Wednesday, August 13, 2008

The "Amateur Sometimes" Rule

In his very interesting article in the NY Times ("Let The Games Be Doped"), John Tierny begins, "Once upon a time, the lords of the Olympic Games believed that the only true champion was an amateur, a gentleman hobbyist untainted by commerce." This statement (which admittedly has little to do with Tierny's argument) is only partly true warrants a closer look.

In the early days of the Olympics, amateur rules were primarily enforced in events with participants from lower classes. Sports such as yachting and fencing, seen to be exclusively aristocratic, were exempt from the rule. The cost of a yacht limited participation to society's upper echelon and membership in fencing clubs was expensive and meant being socially connected. But in track events, expensive trophies and excessive travel allowances were banned to limit participation to those with means.

As architect of the modern Olympics, the Baron Pierre de Coubertin's primary interest was using the Olympics as a means to reinvigorate Europe's aristocracy and return them to political and cultural prominence. Consequently, the "amateur only" rule was really an "amateur sometimes" rule, applied when the sport in question did not present natural barriers to working class participants.

2 comments:

scott said...

Wait--am I missing something? Tierney is referring mainly to the idea that the participants in the Olympics could not be paid professionals....that is, paid for doing sport as a full-time profession.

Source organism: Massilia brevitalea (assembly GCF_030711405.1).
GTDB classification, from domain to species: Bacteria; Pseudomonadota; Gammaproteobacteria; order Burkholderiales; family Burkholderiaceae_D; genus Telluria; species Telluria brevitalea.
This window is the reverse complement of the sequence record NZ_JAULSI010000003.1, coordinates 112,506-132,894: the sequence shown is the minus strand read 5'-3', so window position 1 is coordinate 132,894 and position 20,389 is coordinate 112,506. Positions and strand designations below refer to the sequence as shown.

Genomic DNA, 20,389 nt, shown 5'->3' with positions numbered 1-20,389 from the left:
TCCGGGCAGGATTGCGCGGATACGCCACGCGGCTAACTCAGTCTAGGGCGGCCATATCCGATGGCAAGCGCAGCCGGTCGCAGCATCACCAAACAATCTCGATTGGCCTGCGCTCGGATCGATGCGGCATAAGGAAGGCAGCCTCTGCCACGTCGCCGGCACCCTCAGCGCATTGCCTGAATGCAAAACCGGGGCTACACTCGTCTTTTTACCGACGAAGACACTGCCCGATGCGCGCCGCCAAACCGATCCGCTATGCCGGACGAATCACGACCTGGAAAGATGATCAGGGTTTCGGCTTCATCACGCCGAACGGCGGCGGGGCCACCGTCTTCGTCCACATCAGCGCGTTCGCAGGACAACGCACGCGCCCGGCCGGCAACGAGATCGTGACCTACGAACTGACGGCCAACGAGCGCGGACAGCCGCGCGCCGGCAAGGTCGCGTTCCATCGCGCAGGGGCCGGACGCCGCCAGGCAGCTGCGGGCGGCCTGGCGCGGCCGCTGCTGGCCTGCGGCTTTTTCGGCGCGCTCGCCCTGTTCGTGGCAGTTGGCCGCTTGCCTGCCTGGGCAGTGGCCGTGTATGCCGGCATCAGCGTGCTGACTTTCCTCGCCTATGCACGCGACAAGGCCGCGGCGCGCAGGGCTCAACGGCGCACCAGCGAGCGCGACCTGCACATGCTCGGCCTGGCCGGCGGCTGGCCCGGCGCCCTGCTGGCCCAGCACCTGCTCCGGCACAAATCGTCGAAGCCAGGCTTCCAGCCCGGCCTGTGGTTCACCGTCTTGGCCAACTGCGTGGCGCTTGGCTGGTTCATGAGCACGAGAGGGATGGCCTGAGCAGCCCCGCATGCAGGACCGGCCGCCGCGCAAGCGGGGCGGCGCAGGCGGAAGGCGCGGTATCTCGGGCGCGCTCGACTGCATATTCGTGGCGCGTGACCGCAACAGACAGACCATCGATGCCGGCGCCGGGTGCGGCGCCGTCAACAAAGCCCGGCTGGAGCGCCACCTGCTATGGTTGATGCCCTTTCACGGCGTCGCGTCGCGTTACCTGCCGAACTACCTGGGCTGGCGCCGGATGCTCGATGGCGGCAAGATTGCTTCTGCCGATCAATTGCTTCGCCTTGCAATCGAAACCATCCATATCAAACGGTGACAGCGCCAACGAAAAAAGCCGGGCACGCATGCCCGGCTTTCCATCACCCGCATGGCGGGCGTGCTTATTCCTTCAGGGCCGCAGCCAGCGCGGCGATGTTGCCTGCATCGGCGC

Whether you were aristocratic or working class, didn't matter so much as you that were not a professional sportsman.... I remember the debate: since the athletes in the Eastern Block are basically full-time employees of the state, why shouldn't NBA players or NHL players be allowed to play?

I must admit that, even though I think Tierney's argument about permitting doping makes sense, I felt that professionalizing the Olympics cheapened them. I haven't thought through why, I just remember feeling at the time that somehow their authenticity had been lost. Who really cares about watching basketball or tennis in the Olympics?

Corry Cropper said...

Yes, I know that is Tierney's main argument. And it's a good one. He says that the amateur rule didn't work (too hard to govern) and that current doping laws don't work either and, like the amateur rule, should eventually be abandoned.

The claim that all Olympians were originally amateurs, though, is not true. In the 1900 games (that Coubertin lost control over), nearly a million francs in prize money was awarded, some to paid professionals. And during the 1894 Congress where the reestablishment of the games was decided, the ban on cash prizes was not imposed in fencing. Fencing was deemed a sufficiently aristocratic sport that the amateur rule did not apply.

My point is that the original amateur only rule was less about stopping prize money, and more about limiting participation to the upper class.